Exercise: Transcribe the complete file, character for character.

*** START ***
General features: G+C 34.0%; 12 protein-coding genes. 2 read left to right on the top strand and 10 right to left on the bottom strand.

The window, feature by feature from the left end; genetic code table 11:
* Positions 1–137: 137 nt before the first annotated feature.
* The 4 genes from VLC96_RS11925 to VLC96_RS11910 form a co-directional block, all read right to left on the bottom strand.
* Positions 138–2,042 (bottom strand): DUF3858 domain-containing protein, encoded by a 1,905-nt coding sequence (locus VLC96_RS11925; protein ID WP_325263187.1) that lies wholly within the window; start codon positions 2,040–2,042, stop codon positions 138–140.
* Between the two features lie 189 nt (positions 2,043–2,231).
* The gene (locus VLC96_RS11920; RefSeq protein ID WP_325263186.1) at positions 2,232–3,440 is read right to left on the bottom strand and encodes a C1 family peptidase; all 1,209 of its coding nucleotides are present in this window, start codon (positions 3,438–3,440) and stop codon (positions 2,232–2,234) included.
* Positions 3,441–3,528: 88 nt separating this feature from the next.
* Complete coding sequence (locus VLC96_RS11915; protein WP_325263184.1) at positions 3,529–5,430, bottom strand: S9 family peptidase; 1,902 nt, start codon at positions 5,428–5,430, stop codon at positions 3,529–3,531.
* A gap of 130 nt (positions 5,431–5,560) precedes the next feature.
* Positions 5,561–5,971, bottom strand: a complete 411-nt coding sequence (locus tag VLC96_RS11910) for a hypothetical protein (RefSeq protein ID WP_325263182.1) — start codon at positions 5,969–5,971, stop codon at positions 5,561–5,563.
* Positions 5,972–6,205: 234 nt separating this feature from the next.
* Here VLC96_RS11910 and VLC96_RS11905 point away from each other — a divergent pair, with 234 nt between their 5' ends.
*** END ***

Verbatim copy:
General features: G+C 34.0%; 12 protein-coding genes. 2 read left to right on the top strand and 10 right to left on the bottom strand.

The window, feature by feature from the left end; genetic code table 11:
* Positions 1–137: 137 nt before the first annotated feature.
* The 4 genes from VLC96_RS11925 to VLC96_RS11910 form a co-directional block, all read right to left on the bottom strand.
* Positions 138–2,042 (bottom strand): DUF3858 domain-containing protein, encoded by a 1,905-nt coding sequence (locus VLC96_RS11925; protein ID WP_325263187.1) that lies wholly within the window; start codon positions 2,040–2,042, stop codon positions 138–140.
* Between the two features lie 189 nt (positions 2,043–2,231).
* The gene (locus VLC96_RS11920; RefSeq protein ID WP_325263186.1) at positions 2,232–3,440 is read right to left on the bottom strand and encodes a C1 family peptidase; all 1,209 of its coding nucleotides are present in this window, start codon (positions 3,438–3,440) and stop codon (positions 2,232–2,234) included.
* Positions 3,441–3,528: 88 nt separating this feature from the next.
* Complete coding sequence (locus VLC96_RS11915; protein WP_325263184.1) at positions 3,529–5,430, bottom strand: S9 family peptidase; 1,902 nt, start codon at positions 5,428–5,430, stop codon at positions 3,529–3,531.
* A gap of 130 nt (positions 5,431–5,560) precedes the next feature.
* Positions 5,561–5,971, bottom strand: a complete 411-nt coding sequence (locus tag VLC96_RS11910) for a hypothetical protein (RefSeq protein ID WP_325263182.1) — start codon at positions 5,969–5,971, stop codon at positions 5,561–5,563.
* Positions 5,972–6,205: 234 nt separating this feature from the next.
* Here VLC96_RS11910 and VLC96_RS11905 point away from each other — a divergent pair, with 234 nt between their 5' ends.